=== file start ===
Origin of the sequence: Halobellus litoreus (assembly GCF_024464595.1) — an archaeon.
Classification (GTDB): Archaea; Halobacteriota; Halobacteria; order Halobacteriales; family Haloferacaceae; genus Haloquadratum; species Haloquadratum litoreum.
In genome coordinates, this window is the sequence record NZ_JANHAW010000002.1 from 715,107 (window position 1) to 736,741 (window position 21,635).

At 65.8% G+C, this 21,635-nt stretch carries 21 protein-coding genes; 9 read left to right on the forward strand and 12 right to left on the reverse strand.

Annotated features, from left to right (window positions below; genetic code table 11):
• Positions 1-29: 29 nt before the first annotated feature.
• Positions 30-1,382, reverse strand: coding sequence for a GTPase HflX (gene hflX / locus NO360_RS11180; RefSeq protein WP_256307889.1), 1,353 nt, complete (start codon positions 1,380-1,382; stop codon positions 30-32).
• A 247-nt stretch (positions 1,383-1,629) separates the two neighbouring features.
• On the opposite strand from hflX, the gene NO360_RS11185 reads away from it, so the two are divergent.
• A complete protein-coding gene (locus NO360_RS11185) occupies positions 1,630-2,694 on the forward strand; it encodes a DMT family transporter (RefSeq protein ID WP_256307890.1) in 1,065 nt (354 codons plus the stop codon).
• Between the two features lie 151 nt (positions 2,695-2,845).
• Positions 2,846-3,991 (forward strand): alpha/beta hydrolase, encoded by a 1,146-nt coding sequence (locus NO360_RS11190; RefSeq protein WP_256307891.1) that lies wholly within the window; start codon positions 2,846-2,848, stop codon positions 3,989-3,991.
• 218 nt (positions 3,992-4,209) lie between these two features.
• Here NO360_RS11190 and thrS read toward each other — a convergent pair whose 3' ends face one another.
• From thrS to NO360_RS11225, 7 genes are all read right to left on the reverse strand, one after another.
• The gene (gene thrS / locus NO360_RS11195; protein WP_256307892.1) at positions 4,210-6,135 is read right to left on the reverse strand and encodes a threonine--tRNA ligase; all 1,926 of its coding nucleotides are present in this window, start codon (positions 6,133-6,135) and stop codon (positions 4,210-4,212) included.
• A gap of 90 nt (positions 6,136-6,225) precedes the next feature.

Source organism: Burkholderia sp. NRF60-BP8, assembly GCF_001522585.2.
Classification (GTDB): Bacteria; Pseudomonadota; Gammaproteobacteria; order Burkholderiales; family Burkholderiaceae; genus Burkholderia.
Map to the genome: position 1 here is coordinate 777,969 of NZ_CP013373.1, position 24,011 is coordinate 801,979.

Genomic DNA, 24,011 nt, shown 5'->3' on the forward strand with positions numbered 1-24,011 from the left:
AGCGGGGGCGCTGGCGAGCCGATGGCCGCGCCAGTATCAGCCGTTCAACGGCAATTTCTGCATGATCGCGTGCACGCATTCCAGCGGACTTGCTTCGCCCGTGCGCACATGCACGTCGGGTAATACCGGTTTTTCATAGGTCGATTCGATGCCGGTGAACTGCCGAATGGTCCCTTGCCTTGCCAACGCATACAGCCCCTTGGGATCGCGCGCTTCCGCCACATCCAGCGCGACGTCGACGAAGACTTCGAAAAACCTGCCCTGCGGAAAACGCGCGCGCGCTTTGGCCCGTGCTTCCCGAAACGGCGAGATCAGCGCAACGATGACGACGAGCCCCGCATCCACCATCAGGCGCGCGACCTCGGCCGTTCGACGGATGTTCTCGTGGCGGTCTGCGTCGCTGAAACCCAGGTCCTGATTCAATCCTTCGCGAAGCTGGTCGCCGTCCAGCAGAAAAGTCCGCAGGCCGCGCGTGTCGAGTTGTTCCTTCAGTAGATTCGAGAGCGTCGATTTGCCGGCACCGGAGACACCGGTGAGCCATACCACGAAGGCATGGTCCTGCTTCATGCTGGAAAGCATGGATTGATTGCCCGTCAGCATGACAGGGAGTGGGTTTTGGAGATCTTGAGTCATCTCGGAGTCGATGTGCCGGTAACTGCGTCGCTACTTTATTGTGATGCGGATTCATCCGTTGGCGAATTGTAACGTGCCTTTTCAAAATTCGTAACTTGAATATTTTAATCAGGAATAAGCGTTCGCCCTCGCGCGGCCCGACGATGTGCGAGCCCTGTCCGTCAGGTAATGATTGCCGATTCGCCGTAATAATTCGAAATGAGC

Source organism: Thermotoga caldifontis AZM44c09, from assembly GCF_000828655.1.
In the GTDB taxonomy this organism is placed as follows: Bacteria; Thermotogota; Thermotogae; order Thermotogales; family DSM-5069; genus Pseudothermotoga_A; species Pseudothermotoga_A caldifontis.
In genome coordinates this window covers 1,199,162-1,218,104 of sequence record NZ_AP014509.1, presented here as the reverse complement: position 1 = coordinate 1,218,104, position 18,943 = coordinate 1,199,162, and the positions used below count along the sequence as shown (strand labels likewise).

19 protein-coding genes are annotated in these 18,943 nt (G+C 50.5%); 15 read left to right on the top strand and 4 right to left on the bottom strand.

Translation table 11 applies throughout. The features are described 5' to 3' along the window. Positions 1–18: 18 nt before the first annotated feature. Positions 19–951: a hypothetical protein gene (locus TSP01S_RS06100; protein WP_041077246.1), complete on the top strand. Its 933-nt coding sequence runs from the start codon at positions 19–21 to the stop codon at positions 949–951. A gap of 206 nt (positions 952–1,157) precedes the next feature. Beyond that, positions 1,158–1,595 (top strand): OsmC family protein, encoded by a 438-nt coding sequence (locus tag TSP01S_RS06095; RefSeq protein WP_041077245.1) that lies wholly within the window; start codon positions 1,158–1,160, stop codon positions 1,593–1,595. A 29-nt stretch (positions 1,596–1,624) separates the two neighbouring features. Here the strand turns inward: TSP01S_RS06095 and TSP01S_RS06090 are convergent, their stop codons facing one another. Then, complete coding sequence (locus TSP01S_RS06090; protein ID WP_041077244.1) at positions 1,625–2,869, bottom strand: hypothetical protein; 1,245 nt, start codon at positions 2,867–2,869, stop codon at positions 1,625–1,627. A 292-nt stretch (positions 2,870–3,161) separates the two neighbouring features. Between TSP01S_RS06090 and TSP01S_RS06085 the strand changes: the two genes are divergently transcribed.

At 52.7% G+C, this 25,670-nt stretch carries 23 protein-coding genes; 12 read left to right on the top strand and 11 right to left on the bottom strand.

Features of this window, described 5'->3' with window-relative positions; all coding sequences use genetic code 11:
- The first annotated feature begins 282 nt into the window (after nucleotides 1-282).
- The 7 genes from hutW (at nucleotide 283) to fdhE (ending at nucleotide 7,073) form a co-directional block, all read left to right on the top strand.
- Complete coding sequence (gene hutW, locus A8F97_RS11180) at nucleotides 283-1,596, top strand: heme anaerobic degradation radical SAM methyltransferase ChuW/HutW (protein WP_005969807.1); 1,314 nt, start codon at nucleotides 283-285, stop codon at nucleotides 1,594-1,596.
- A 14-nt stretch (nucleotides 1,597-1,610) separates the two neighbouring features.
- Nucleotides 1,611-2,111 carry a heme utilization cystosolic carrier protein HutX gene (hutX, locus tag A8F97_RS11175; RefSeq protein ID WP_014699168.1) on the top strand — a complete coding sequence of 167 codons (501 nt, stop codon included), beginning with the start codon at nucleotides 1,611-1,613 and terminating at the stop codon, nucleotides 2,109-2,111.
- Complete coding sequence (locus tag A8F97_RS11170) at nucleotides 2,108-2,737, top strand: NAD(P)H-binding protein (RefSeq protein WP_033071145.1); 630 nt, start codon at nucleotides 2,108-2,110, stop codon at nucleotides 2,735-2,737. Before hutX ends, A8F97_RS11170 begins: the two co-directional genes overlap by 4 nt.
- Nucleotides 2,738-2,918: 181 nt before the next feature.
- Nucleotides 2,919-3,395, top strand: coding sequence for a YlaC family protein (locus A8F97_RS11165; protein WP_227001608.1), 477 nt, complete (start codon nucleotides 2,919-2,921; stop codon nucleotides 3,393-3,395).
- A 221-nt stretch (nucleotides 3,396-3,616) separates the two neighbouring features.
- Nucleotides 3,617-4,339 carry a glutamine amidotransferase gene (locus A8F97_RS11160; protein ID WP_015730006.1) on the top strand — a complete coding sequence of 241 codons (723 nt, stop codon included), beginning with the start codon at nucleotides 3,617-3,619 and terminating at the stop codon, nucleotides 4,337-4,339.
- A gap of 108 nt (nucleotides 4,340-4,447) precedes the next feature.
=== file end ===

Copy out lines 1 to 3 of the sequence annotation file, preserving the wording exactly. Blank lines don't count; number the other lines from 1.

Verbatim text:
Origin of the sequence: Halobellus litoreus (assembly GCF_024464595.1) — an archaeon.
Classification (GTDB): Archaea; Halobacteriota; Halobacteria; order Halobacteriales; family Haloferacaceae; genus Haloquadratum; species Haloquadratum litoreum.
In genome coordinates, this window is the sequence record NZ_JANHAW010000002.1 from 715,107 (window position 1) to 736,741 (window position 21,635).